From: Silver Screen

REVIEW: ‘Encounter’ explores the dangers of the unseen

REVIEW: ‘Encounter’ explores the dangers of the unseen
Michael Pearce's "Encounter," starring Riz Ahmed.

The sci-fi thriller “Encounter,” from director Michael Pearce, perfectly balances razor-sharp tension and deep-seated emotional connection. While the powerful performances make for a worthwhile piece of entertainment alone, the sound design additionally makes the film a thrilling work of art.

For a world that remains obsessed with the threat of the coronavirus, “Encounter” has a deep resonance. A decorated marine, Malik Khan (Riz Ahmed), races to rescue his young sons, Jay (Lucian-River Chauhan) and Bobby (Aditya Geddada), from the unseen invasion of a small parasitic alien that travels through seemingly innocuous bug bites. As the boys follow their father to his base, they slowly begin to realize their father isn’t being completely honest with them, forcing them to leave their childhoods behind. 

The entire film vibrates with palpable tension. By focusing on tiny instances of violence — like a mantis eating a smaller bug or moths dying in a bug zapper — Pearce creates a stark contrast between the desperate flight of the protagonists and the daily happenings of the rest of the world. His decision to use sound, making the struggles of a wasp seem as significant as the protagonists, also work to increase the tension of every scene. The movie keeps you suspended between the fantasy of alien invasion and the dawning realization of humanity’s darkness. 

Although the pacing at times feels choppy, jolting between intensity and calm sweeping scenery, the script is masterful in its understanding of the audience. 

Writers Pearce and Joe Barton do a fantastic job of littering their script's with red herrings, convincing the viewer that they’ve figured it out and know how the movie ends, but then completely flipping those assumptions on their head. 

The film also makes captivating narrative choices, placing the customary thriller twist about midway through the film rather than at the end, so the viewer is not only experiencing the realization of the twist but also the fallout. Octavia Spencer’s performance as Hattie is a perfect emotional proxy as she masterfully inhabits her character with the grace and ease indicative of her work.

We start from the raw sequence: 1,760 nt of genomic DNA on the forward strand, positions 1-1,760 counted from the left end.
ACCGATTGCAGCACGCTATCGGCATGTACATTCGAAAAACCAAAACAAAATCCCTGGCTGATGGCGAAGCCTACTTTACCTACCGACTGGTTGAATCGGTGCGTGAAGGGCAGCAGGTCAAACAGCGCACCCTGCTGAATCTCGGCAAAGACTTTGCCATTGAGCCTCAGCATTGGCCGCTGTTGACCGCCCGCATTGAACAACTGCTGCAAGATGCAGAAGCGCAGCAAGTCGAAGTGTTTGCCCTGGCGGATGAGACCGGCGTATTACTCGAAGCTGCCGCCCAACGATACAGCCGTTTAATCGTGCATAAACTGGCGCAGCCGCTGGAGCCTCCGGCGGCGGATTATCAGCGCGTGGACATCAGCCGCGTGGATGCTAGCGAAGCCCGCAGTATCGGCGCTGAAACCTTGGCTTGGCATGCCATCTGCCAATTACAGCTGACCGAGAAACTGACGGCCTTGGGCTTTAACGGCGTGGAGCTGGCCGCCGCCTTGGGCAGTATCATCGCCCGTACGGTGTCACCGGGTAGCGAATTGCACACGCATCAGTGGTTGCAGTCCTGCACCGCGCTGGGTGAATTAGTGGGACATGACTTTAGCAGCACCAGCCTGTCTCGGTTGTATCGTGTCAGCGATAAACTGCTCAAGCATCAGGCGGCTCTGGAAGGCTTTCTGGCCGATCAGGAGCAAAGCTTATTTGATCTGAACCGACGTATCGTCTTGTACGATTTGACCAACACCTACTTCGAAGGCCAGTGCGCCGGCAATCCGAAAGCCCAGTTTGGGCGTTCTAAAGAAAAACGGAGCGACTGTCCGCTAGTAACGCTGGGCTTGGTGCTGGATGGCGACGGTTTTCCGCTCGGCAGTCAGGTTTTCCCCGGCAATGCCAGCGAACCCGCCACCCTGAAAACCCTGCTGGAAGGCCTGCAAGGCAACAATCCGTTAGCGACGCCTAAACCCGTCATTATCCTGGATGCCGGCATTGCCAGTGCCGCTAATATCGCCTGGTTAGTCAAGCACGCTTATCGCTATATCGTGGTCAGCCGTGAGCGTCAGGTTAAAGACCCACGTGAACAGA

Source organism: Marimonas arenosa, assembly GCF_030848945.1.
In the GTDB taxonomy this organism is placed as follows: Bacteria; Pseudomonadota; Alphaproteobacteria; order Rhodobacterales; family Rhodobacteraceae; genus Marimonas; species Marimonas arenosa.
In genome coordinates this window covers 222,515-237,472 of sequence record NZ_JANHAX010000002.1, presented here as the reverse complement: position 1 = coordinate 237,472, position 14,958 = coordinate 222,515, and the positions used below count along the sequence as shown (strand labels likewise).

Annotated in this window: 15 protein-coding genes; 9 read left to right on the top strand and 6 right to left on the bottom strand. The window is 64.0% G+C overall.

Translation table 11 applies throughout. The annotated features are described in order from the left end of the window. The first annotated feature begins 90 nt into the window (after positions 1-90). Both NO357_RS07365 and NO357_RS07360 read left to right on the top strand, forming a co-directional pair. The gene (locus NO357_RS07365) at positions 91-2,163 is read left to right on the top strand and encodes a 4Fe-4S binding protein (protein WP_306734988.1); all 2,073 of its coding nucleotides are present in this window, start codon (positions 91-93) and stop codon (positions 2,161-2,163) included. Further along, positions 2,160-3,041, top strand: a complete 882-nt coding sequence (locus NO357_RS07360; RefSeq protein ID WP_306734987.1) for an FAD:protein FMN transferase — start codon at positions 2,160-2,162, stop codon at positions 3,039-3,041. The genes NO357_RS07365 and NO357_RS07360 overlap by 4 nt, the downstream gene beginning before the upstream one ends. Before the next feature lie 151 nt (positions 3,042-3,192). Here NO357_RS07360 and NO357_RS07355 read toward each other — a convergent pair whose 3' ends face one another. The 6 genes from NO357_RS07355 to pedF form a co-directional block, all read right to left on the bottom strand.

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Ahmed also gives an outstanding performance as Malik and creates a deeply sympathetic character through his nuanced and touching performance. Although Malik’s dialogue is occasionally vaguely reminiscent of a ‘90s cartoon action hero, Ahmed’s earnest performance rescues the character from any cliche moments, making them so forgivable as to be forgettable. 

Geddada gives a nuanced performance as Bobby, especially considering his young age and the fact that this is his first feature film. He pulls off the dramatic moments without a hitch while providing needed tension breaking with well delivered one-liners. 

Chauhan, however, is the true stand out of this film and it's his performance as Jay that takes center stage. He is not only able to hold his own among seasoned and award-winning actors like Ahmed and Spenser but even manages at moments to outshine them. While the film is meant to revolve around Malik’s struggle to save his sons, it’s Jay’s story that feels like the film’s beating heart due to the young actor’s strong performance. 

The film would be incomplete without the spectacular work of the sound department, who have already snagged a British Independent Award nomination for Best Sound. The sound design is the heart of the film’s masterful suspense, using even the smallest of sounds like a moth catching fire in a bug zapper, or the sound of someone falling back and hitting their head on pavement, that causes an entire room to collectively catch their breath. 

It should be noted that since “Encounter” deals extensively with pathogens and insects, it is absolutely not for squeamish filmgoers, especially those suffering from insectophobia. “Encounter” also does not shy away from visceral depictions of violence that could make even a seasoned slasher fan cringe. 

Barring that, “Encounter” is a thriller that well understands how to balance along the razor’s edge of suspense and horror in a world consumed by invisible enemies that threaten individuals just as much as the general public. 

“Encounter” was released in theaters on Dec. 3, and is available to stream on Amazon Prime Video Dec. 10. 

edubose@theeagleonline.com


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